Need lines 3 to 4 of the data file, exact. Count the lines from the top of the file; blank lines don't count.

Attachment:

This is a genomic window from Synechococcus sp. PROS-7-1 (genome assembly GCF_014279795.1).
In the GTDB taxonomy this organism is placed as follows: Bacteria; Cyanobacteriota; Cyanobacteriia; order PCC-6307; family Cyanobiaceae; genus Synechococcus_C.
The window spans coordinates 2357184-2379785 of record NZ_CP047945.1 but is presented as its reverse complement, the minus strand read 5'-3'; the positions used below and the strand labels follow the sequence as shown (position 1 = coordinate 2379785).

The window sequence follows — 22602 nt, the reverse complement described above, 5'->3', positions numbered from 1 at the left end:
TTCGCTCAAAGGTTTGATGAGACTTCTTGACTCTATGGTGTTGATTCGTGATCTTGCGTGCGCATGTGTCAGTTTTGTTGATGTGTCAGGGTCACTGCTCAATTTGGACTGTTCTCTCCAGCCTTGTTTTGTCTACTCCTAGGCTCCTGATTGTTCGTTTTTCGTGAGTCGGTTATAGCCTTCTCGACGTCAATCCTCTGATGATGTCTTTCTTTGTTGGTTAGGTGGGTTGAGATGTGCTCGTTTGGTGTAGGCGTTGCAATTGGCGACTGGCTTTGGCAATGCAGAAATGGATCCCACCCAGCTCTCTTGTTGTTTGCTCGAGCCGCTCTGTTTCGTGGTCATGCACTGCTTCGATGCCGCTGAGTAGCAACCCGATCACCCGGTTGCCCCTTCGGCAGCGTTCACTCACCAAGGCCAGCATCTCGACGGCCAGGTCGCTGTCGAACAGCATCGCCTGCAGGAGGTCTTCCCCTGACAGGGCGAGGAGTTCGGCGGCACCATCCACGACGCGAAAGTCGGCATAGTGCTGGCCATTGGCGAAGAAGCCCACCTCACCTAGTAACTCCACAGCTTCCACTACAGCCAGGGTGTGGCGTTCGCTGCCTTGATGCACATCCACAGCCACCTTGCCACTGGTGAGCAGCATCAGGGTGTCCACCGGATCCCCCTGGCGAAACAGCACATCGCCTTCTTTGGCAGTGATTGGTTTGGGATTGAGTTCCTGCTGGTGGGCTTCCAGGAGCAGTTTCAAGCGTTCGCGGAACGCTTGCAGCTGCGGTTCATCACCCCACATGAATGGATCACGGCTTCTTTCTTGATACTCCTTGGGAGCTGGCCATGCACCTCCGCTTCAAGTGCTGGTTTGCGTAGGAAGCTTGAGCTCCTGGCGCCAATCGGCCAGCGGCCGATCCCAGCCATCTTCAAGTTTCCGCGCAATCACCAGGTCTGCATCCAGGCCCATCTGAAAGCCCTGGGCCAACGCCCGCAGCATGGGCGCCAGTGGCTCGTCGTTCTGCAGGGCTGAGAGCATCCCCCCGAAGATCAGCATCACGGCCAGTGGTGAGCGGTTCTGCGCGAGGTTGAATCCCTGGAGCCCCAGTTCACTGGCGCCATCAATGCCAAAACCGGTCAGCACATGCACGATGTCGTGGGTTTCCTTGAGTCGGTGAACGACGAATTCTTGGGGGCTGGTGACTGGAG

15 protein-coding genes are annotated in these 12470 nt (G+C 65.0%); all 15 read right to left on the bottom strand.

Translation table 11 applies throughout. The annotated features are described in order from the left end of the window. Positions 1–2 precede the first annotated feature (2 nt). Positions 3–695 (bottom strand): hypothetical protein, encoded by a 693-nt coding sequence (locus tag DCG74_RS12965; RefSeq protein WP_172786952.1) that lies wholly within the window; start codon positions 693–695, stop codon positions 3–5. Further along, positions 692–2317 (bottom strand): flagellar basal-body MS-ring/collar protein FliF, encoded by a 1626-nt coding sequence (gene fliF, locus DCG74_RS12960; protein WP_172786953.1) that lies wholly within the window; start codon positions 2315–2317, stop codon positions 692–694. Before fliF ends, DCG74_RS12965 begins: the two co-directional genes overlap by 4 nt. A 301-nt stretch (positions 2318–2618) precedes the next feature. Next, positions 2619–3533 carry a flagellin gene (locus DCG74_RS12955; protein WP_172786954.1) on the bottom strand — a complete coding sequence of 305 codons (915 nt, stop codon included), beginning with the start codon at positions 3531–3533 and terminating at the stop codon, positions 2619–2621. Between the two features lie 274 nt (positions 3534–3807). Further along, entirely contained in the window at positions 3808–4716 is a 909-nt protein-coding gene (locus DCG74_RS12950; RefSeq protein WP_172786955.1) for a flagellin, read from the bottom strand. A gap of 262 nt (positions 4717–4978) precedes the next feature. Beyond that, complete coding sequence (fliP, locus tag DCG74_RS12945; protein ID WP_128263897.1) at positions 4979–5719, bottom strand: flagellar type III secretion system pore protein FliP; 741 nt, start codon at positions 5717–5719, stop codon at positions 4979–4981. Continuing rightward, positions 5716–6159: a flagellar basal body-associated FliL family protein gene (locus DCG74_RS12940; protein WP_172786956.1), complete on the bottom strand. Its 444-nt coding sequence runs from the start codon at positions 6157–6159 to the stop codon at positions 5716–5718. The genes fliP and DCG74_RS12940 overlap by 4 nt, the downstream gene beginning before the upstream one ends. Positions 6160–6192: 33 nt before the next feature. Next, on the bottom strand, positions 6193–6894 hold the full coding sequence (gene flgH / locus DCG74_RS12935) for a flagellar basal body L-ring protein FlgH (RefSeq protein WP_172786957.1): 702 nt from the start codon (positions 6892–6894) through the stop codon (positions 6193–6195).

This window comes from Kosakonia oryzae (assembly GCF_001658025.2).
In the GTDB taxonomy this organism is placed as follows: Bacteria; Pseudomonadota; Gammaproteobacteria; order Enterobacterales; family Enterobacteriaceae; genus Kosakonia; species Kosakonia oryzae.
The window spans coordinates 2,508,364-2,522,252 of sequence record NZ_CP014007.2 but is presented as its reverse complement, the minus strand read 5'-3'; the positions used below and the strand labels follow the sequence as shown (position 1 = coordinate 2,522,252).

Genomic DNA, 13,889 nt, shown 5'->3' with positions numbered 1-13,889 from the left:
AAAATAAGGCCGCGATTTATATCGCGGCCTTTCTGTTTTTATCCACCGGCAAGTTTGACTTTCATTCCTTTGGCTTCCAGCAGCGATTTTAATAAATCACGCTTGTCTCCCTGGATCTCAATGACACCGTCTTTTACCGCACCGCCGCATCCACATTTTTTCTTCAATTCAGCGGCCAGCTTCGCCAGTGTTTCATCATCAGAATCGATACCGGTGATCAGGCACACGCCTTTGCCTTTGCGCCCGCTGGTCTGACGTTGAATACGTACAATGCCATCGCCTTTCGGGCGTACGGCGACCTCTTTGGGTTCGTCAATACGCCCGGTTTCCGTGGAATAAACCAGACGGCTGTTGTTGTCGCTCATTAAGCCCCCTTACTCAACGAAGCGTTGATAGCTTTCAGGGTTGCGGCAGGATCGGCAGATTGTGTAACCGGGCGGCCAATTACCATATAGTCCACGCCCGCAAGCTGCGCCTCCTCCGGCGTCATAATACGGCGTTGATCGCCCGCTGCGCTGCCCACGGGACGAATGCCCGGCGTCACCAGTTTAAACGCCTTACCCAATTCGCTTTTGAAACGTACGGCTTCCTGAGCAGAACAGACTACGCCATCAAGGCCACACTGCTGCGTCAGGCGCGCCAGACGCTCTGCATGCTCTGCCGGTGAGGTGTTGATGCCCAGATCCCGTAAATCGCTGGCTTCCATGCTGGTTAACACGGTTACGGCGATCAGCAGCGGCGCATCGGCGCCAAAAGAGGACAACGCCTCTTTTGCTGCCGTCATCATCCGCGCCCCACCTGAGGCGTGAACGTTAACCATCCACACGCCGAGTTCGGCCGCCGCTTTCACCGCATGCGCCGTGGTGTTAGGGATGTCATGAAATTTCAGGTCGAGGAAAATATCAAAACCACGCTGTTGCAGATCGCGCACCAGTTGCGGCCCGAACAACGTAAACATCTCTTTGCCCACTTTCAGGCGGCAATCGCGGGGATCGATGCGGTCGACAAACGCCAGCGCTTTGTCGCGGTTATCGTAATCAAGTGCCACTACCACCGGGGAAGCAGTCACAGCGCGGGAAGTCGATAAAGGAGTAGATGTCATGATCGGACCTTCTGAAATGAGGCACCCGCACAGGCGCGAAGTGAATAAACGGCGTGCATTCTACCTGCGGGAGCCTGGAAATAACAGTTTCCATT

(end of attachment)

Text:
The window spans coordinates 2357184-2379785 of record NZ_CP047945.1 but is presented as its reverse complement, the minus strand read 5'-3'; the positions used below and the strand labels follow the sequence as shown (position 1 = coordinate 2379785).

The window sequence follows — 22602 nt, the reverse complement described above, 5'->3', positions numbered from 1 at the left end: